By Jason Enzler
The SEC just released its second annual report on its whistleblower program (available here). While there are no major surprises, there are some interesting facts to take away and even some trends that can be deduced. Consistent with our report in a previous post, the number of attorneys staffing the SEC’s Whistleblower Office has doubled. See Business Is Booming At The SEC Whistleblower Office As Tips Continue To Flood In. This must be a welcome relief for the corporate watchdog which has been inundated with an ever-increasing number of whistleblower tips. In June, the Whistleblower Office was on pace to receive roughly 2,550 tips this year, but the report shows that the SEC has received 20% more (3,001 tips).
A comparison of the colorful graphs appended to this year’s report and last year’s (available here) offer some additional insights. Appendixes A for the two years, which document the allegations contained in the tips and when they were submitted, show a consistent pattern. The majority of the tips deal with Corporate Disclosure and Financials, Offering Fraud, and Manipulation. Insider Trading and Trading and Pricing round out the top five categories for both years. The percentage of tips dealing with violations of the Foreign Corrupt Practices Act are almost identical, though that may change if the SEC’s recent guidance better informs potential whistleblowers on what constitutes such violations, as we postulated in a recent post. See Everything You Want To Know About The Foreign Corrupt Practices Act And More.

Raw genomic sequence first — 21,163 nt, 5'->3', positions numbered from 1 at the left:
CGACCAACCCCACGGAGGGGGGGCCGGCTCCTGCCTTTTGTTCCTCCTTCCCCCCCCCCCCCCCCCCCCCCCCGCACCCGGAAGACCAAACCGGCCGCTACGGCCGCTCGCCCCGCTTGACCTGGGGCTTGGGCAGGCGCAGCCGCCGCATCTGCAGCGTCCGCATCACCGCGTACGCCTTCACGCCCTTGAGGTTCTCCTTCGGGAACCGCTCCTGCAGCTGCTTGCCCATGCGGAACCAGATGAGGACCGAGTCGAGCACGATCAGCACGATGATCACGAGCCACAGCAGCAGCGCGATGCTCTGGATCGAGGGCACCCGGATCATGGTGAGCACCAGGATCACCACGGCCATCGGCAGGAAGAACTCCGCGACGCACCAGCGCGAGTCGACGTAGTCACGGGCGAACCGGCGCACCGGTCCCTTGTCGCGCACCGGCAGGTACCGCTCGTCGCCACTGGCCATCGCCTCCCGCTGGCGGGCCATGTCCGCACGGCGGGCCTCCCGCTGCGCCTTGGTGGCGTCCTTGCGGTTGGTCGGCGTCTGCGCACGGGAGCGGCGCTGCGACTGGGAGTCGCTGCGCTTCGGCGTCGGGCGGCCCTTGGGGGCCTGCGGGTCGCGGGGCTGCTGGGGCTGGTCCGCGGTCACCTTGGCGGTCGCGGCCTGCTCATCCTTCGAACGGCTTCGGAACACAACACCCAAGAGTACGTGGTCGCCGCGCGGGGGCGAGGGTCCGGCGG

Likewise, Appendixes B, which show which states the tips originated from, are fairly consistent; the four largest sources both years have been California, New York, Florida, and Texas. But just as the number of tips appears still to be increasing, so too does the global reach of the program. In Appendix C to the previous report, there were tips from only 11 countries other than the U.S. This year, that number jumped to 49. Among the most conspicuous of these new additions is India, which last year was not included but this year jumped to third place with 33 tips.
Given the demonstrated surge in whistleblower activity, it is unlikely that the rate of tips submitted to the Whistleblower Office will level off anytime soon. This is particularly true given that the SEC has yet to issue its first major whistleblower award. In fact, it has only issued one award so far and despite all the fanfare it received, it was only for a meager $50,000. See The SEC Whistleblower Office Is Open For Business. The rate of tips will surely reach even greater heights once the SEC begins to tap into the $450 million it has in reserve for all of the pending whistleblower claims on which the agency has yet to formally act.
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